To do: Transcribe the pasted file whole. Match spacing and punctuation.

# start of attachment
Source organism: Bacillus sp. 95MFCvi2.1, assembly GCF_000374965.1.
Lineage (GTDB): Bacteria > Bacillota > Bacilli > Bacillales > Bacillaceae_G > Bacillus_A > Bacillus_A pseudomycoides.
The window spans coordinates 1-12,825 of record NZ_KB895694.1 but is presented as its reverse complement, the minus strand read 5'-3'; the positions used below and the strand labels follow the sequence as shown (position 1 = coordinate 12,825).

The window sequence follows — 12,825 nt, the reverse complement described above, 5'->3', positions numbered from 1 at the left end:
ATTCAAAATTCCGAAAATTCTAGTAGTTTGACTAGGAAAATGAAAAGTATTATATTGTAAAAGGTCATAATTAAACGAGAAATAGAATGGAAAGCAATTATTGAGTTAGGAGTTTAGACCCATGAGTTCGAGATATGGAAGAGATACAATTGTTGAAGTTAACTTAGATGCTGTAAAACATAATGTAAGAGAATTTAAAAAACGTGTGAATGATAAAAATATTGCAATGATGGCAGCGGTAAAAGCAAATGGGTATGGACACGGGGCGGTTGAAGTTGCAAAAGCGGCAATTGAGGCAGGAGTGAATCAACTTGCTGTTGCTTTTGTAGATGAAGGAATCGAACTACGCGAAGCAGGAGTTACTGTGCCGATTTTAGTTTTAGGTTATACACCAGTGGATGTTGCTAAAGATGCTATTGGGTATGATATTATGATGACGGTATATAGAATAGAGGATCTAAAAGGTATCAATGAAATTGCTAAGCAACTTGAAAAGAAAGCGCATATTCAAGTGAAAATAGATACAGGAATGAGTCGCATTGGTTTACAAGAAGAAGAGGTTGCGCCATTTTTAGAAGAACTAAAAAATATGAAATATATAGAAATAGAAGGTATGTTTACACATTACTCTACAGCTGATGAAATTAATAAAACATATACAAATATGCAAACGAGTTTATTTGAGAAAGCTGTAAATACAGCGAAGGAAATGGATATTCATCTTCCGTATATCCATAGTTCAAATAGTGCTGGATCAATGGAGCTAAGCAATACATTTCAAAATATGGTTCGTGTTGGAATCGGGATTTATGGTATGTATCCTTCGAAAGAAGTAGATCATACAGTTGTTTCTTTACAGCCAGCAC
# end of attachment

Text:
Source organism: Bacillus sp. 95MFCvi2.1, assembly GCF_000374965.1.
Lineage (GTDB): Bacteria > Bacillota > Bacilli > Bacillales > Bacillaceae_G > Bacillus_A > Bacillus_A pseudomycoides.
The window spans coordinates 1-12,825 of record NZ_KB895694.1 but is presented as its reverse complement, the minus strand read 5'-3'; the positions used below and the strand labels follow the sequence as shown (position 1 = coordinate 12,825).

The window sequence follows — 12,825 nt, the reverse complement described above, 5'->3', positions numbered from 1 at the left end:
ATTCAAAATTCCGAAAATTCTAGTAGTTTGACTAGGAAAATGAAAAGTATTATATTGTAAAAGGTCATAATTAAACGAGAAATAGAATGGAAAGCAATTATTGAGTTAGGAGTTTAGACCCATGAGTTCGAGATATGGAAGAGATACAATTGTTGAAGTTAACTTAGATGCTGTAAAACATAATGTAAGAGAATTTAAAAAACGTGTGAATGATAAAAATATTGCAATGATGGCAGCGGTAAAAGCAAATGGGTATGGACACGGGGCGGTTGAAGTTGCAAAAGCGGCAATTGAGGCAGGAGTGAATCAACTTGCTGTTGCTTTTGTAGATGAAGGAATCGAACTACGCGAAGCAGGAGTTACTGTGCCGATTTTAGTTTTAGGTTATACACCAGTGGATGTTGCTAAAGATGCTATTGGGTATGATATTATGATGACGGTATATAGAATAGAGGATCTAAAAGGTATCAATGAAATTGCTAAGCAACTTGAAAAGAAAGCGCATATTCAAGTGAAAATAGATACAGGAATGAGTCGCATTGGTTTACAAGAAGAAGAGGTTGCGCCATTTTTAGAAGAACTAAAAAATATGAAATATATAGAAATAGAAGGTATGTTTACACATTACTCTACAGCTGATGAAATTAATAAAACATATACAAATATGCAAACGAGTTTATTTGAGAAAGCTGTAAATACAGCGAAGGAAATGGATATTCATCTTCCGTATATCCATAGTTCAAATAGTGCTGGATCAATGGAGCTAAGCAATACATTTCAAAATATGGTTCGTGTTGGAATCGGGATTTATGGTATGTATCCTTCGAAAGAAGTAGATCATACAGTTGTTTCTTTACAGCCAGCAC